While stationed in North Africa, Chaplain Werfel continued caring for the needs of the Jewish soldiers there, where he often dealt with issues such as Shabbat, Kashrut and other religious issues affecting soldiers. Werfel often spent Shabbat in various Jewish communities throughout North Africa, and on one occasion, observed an Oneg Shabbat conducted by the local Zionist youth: "It was an inspiring sight to watch those French-speaking, Sephardic-familied youngsters, about 200 of them, singing the same Palestinian songs that our youngsters sing back in the United States," wrote Werfel.

In his last report to the Chaplaincy Commission, Werfel wrote about the religious condition of the soldiers in battle: "War raised old religious problems in new guises: in one combat outfit the flight surgeon was overwrought because of an experience in his squadron. On Yom Kippur, a Jewish pilot had gone to Services in the magnificent Grande Synagogue in Tunis and spent almost the entire day in prayer, pleading for life and safety and happiness. The very next day the pilot flew away on a mission -- and never returned." Werfel's last request to the National Jewish Welfare Board was for 10,000 prayer books in French translation for Jewish men serving with the French Free Forces, whose own chaplains could not arrange for the printing of siddurim.

On December 25, 1943, the State Department sent a telegram informing Adina Werfel that, while returning from conducting a Hanukah service for American soldiers in Casablanca, the small plane carrying her husband had crashed into the Algerian mountains due to limited visibility caused by bad weather. As a young soldier serving in the American army in Oran, Algeria, Donald B. Butler was one of the soldiers who buried Chaplain Louis Werfel in North Africa with a proper Jewish burial. In 1950, as per Army regulations, Chaplain Werfel's body was sent back to America, where his wife arranged for him to be buried in the newly established State of Israel, in the cemetery in the Religious Zionist Ha'Poel ha'Mizrachi kibbutz Tirat Tzvi. At Tirat Tzvi, its school and synagogue were dedicated in Louis Werfel's memory and his name is included on the Kibbutz's memorial for soldiers killed in action.

Eulogizing him in Yeshiva's Harry Fischel Beit Midrash, Rabbi Dr. Samuel Belkin, second president of Yeshiva University, recalled how Louis Werfel, "sacrificed himself voluntarily on the altar of his God. He lived with a purpose – and died for an even greater purpose." Moses Isaacs, then dean of Yeshiva College, praised 'the Flying Rabbi' as having been a living example of the synthesis of Judaism and general culture. But perhaps the most poignant eulogy was delivered by Rabbi Joseph H. Lookstein, rabbi of Manhattan's Congregation Kehilath Jeshurun, where he read from Rabbi Werfel's last report to the Chaplaincy Commission, written several days before his death. "The war has brought me to changes of attitude, the full significance of which I still cannot recognize," wrote Werfel. "I, who filled pacifist papers on principle when Selective Service was introduced, stood one blustering morning on a flying field and waved good luck to the planes as they rolled by for the take-off. And as I stood there waving them on, wishing them good luck, praying that every one of them would get back safely, there ran through my mind the Talmudic dictum 'Shluchei Mitzvah Ainon Nizakin...' at least that day all planes returned." At the memorial service, Rabbi Lookstein added, "all planes returned - all but one..."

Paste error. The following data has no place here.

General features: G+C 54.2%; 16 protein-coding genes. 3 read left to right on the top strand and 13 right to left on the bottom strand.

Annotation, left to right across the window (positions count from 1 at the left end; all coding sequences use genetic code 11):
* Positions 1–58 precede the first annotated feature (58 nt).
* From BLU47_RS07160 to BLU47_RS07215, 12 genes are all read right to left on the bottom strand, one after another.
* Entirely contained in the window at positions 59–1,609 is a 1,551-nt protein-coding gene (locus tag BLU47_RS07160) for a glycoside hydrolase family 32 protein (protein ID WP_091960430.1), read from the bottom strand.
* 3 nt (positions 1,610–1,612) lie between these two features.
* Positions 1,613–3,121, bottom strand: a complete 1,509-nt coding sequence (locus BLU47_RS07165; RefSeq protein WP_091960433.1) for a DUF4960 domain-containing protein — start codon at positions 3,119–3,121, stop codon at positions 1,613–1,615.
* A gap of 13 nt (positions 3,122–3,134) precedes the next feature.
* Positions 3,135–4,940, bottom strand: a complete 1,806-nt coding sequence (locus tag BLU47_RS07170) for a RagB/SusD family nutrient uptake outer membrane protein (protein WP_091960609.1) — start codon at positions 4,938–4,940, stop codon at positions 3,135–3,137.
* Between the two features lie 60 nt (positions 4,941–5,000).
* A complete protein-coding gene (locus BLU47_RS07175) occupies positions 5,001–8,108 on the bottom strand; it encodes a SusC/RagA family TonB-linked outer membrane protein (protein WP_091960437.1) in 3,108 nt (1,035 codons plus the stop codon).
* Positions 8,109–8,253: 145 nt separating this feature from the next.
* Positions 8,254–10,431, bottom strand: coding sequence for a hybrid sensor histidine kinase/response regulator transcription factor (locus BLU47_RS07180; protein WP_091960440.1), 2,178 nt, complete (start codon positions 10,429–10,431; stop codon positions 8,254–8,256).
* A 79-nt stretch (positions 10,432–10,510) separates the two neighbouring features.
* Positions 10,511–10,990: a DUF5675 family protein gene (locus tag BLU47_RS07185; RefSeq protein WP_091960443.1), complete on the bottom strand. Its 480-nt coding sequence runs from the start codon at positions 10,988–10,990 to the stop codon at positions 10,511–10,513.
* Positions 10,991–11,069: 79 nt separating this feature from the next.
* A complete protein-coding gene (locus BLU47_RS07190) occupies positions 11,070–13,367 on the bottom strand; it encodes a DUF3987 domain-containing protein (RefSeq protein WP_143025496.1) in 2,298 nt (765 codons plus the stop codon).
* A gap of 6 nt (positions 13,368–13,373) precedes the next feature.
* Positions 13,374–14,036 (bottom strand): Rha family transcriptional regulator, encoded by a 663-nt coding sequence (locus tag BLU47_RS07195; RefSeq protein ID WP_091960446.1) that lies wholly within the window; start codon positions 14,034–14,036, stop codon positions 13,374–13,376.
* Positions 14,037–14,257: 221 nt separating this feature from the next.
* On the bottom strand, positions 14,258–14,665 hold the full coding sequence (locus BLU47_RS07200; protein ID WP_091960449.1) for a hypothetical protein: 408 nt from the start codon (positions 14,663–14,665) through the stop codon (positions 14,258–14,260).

In 1949, the United States Army dedicated a boat, the P.T. Werfel, in Chaplain Louis Werfel's memory and, as is customary, Adina Werfel donated a set of candlesticks for the crew to use in the dining section.

Chaplain Louis Werfel was survived by his wife Adina, who later married Rabbi Michael Bernstein, Rosh Yeshiva at RIETS; his father, Isidore; a sister, Ethel; and a brother, Pvt. Abraham Werfel. (Rabbi and Mrs. Bernstein's son, Rabbi Dr. Moshe Bernstein, is currently a professor of Bible at Yeshiva College.)

References[edit]

http://media.www.yucommentator.com/media/storage/paper652/news/2004/05/04/Features/The-Flying.Rabbi.Chaplain.Louis.Werfel.19161943-671524.shtml